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Old 10-15-2013, 01:33 PM   #1
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Default How to handle too-low temps

For someone like me who can't get a temp-controlled mini fridge, summer was easy to understand, if a bit tedious - when your ferm temp is getting higher than you like, throw some ice or frozen water bottles into the swamp cooler to bring the temp down. Repeat forever.

Now I've got the opposite problem. I like to keep my house at about 60 or lower on the thermostat, but that means that my fermentor is always slowly cooling to below the yeast's ideal temp range. Being that the weather just cooled off where I am, I'm reacting by putting hot water into the swamp cooler. Now, is this the best approach, or is there some other way to keep the fermentor warmer (~65-70F) without all the constant temp adjustments?

Along the same lines, does lower than 70 temps affect bottle conditioning & carbonation? If the bottles get down to about 60, will they still carb OK, or do I need to ensure warmer temps for those as well?

Slightly unrelated, since my house is generally at 52 or so in the winter (hate high gas bills), that's right in the temp wheelhouse of lager yeast, right? So other than lower temps, what are the differences in making lagers vs ales? I take it the fermentation time is longer, but how much longer?

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Old 10-15-2013, 01:43 PM   #2
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Well ales will definitely take longer, they usually like it 66 or better. But they will still work though. Bottle carbing will certainly take longer as well. A good option would be to make yourself a fermentation chamber, keep the gas bill down and a small space heater that is thermostat controlled would likely do well for you. If you have the space a closet would be perfect, and you could bottle condition in there as well.

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Old 10-15-2013, 01:49 PM   #3
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You'll be fine at 60 and most ales will have no problem at all at that temp. Many yeast strains do just fine under the "ideal" temp. The temp rise will even push the temp into the low mid 60s at that temp.

In the winter try using yeasts like Kolsch or Scottish ale because they like to be in the 50s.

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Old 10-15-2013, 02:01 PM   #4
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At 60, I would pitch ale yeast in the 63-64 range and wrap it in a blanket or sleeping bag. That should insulate it until the yeast starts adding its own heat. You can likely remove the insulation on day 2 once the temps start to rise. I would get a weather thermometer probe stuck to the side of the fermenter (with paper towels and tape to insulate).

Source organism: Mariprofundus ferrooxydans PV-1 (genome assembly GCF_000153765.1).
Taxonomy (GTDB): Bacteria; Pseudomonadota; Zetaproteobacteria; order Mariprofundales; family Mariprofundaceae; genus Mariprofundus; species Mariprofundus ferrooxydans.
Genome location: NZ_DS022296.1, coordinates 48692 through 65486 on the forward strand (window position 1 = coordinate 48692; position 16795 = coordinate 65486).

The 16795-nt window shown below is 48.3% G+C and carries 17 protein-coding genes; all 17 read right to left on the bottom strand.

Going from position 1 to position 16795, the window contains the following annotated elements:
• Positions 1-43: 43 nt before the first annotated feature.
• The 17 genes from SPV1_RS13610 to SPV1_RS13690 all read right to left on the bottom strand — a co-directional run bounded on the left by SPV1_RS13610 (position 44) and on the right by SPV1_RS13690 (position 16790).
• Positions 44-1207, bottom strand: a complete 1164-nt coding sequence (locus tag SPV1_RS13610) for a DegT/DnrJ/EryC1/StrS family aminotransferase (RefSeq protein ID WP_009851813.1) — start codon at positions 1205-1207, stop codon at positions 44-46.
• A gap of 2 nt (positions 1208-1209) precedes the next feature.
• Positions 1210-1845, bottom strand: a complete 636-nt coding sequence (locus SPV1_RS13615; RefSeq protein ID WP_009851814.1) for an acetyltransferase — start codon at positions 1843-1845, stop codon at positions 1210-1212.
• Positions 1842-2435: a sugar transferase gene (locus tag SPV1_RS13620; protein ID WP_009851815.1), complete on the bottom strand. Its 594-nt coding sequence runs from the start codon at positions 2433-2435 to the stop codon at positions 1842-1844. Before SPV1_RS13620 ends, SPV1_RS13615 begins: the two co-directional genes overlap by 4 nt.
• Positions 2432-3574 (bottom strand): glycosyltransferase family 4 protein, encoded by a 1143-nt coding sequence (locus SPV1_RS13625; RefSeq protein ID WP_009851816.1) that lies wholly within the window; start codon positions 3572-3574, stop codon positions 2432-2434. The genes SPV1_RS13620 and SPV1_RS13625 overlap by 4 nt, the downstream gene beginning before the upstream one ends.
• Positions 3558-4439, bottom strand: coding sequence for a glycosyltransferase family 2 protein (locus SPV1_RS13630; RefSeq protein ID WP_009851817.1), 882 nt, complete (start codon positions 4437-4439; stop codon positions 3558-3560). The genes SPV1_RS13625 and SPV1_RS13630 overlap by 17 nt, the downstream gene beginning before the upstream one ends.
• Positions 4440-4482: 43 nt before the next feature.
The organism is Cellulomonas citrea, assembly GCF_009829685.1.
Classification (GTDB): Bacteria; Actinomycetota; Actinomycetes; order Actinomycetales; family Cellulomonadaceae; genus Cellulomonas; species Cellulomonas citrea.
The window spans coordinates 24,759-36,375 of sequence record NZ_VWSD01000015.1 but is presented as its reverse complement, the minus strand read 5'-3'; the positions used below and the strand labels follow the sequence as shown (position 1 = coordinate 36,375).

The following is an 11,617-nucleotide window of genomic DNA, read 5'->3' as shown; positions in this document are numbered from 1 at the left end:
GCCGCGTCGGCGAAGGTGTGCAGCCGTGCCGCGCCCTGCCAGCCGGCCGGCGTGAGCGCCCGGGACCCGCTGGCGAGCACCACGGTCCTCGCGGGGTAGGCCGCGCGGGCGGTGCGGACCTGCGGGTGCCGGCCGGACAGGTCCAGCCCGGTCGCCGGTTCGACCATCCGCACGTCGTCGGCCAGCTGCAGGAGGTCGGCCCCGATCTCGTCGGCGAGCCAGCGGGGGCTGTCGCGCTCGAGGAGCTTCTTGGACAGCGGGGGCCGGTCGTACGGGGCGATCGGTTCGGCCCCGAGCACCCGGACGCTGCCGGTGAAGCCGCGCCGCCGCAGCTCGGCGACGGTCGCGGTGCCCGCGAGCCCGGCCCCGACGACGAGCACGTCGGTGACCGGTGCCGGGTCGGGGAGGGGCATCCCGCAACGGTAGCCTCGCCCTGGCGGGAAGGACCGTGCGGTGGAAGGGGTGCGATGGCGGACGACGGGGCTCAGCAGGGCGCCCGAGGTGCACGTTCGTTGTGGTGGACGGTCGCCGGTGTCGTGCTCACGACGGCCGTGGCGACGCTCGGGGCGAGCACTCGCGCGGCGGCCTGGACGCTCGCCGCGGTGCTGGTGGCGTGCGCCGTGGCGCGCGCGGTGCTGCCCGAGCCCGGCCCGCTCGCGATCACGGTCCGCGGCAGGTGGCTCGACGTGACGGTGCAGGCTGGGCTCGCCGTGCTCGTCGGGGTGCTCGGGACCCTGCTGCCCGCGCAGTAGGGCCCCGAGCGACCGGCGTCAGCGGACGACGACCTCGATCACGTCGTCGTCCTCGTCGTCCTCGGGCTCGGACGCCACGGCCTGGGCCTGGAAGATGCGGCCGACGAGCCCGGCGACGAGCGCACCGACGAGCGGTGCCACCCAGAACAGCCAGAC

Agree with Jon above, Kolsch yeast (WY2565) loves to ferment in the 56-59 F range. You do need to pitch a large starter though.

As far as lagers go, I would chill to 48F for most strains, and pitch a LARGE starter (think big here, 3.5-4L or so for moderate sub 1.055 OG lagers). Then try to chill in swamp cooler to keep at 48 or so. The other lager trick is usually in timing. You want to watch the fermentation closely, and when it has fermented approximately 80% of the sugar, you want to rise into upper 50's for 48 hours for a diacetyl rest. My D-rests come between 1 and 1.5 weeks of primary. Then you want to chill into the mid 30's for lagering. Generally a 6-10 week lagering process depending on gravity. You can do this in the bottle, but you should bottle carb first, which does not get you quite the same crisp clean result. Still should be a fine beer though. I do recommend trying at least one lager, its fun and a little more challenging.

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Old 10-15-2013, 02:04 PM   #5
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Quote:
Originally Posted by spark_plug View Post
Well ales will definitely take longer, they usually like it 66 or better. But they will still work though. Bottle carbing will certainly take longer as well. A good option would be to make yourself a fermentation chamber, keep the gas bill down and a small space heater that is thermostat controlled would likely do well for you. If you have the space a closet would be perfect, and you could bottle condition in there as well.